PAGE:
2011 are clearly marked and readily acces- sible in a car rented at the Fukushima rail station. My  Japanese-speaking colleague translated the rental agency’s map as indi-
cating  an “area not to return to,” which we carefully avoided.

Following route 114 traveling east toward the  coast,  progressively larger  piles of large  black  plastic  bags  filled  with  dirt appeared on  the  roadside. At  first,  there were  piles  of  several hundred such  bags, each  approximately five  feet  wide  by five feet  in  height, methodically stacked one upon the other. Of note, similar bags appear to be used elsewhere in Japan to hold debris at construction and yard cleaning sites. Each bag was numbered with a white marker.
Approaching the eastern coast of Japan, the piles of bags on the roadside were more frequent and  larger  and  larger  and  larger. As route 114 progresses toward the  exclusion zone indicated on the car rental agency’s map, the piles of plastic bags filled with dirt reach unimaginable dimensions. Numbered in the  many  thousands, they  even- tually fill entire valleys that  recede off into the  horizon. In  some  instances, the  piles of black plastic  bags are covered with blue tarps  with  pipes  inserted into  their  tops, presumably to provide ventilation.

Roadside radiation monitoring sta- tions   are   placed  near   now   abandoned
region, the best  comparator is Chernobyl. Two of the  most  important public  health issues  related to both  the  Chernobyl and the  Fukushima disasters are  thyroid can- cers and  posttraumatic stress disorder (PTSD). Assessing the effects of these nuclear accidents on  the  risk  of  thyroid cancer is confounded by the  fact  that  the mere collection of data  required to make the diagnosis (e.g., thyroid scans and ultra- sounds) necessitates extranormal surveil- lance.  Thus,  true  control populations are not   available.

Nevertheless,  there  have been  reports of increased rates  of thyroid cancer following   the  Chernobyl nuclear accident (2), and  extrapolation from  that incident to  Fukushima is reasonable but as-yet  unproven. The  incidence of PTSD is understandably quite  high following nuclear accidents (3). There are  no  con- trolled experimental data  available to assess  the  ongoing risks  of  chronic low- level radiation now present throughout the Fukushima region. Thus,  it is imperative that  epidemiological data  are collected as thoroughly as  possible to  provide insight concerning  the   risks   of  long-term  low- level  environmental radiation. Similarly, it is imperative that data  are collected concerning the  spread of  radioactivity from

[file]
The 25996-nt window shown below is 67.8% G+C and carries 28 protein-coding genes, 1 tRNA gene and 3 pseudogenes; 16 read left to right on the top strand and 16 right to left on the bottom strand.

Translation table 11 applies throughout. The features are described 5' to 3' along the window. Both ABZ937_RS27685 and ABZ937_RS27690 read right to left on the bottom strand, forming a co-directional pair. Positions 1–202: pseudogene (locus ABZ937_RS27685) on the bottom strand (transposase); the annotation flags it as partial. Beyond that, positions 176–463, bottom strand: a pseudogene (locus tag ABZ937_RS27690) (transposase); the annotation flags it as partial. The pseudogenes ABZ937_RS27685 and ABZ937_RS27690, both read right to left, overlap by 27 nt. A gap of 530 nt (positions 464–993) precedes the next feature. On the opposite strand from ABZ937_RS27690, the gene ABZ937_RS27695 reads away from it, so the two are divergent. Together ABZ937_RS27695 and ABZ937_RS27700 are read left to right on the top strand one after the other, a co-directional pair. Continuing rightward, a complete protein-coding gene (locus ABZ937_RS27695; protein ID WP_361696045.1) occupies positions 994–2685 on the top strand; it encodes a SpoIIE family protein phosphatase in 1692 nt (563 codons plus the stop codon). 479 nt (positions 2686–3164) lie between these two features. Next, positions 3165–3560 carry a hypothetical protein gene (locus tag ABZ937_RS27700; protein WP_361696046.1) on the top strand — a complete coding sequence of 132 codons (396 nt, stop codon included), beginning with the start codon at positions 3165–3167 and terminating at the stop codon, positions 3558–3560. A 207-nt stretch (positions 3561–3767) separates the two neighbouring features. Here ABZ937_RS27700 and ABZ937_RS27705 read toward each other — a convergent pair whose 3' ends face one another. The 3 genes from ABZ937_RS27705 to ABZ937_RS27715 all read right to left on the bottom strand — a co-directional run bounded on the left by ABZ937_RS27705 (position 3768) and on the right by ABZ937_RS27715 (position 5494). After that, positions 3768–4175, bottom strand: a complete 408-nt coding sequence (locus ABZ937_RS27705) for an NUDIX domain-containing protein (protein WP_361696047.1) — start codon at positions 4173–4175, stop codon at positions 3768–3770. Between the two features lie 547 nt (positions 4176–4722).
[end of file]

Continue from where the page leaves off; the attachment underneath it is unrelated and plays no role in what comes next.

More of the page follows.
Conflict of interest: The author has declared that no conflict of interest exists.
Reference information: J Clin Invest. 2016;126(7):2385–2387. doi:10.1172/JCI88434.
the  nuclear plant  disaster via water  (e.g., streams running through the region should

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OP-ED
The Journal of Clinical Investigation



Figure 1. Worker at radioactivity decontamination site near Fukushima labeling bags filled with topsoil removed from contaminated areas. Image credit: Andrew R. Marks.



be sampled regularly) and  via animals (in particular  birds   should  be  banded and monitored to determine how they  may be vectors for spreading radioactivity in seeds and other forms throughout Japan).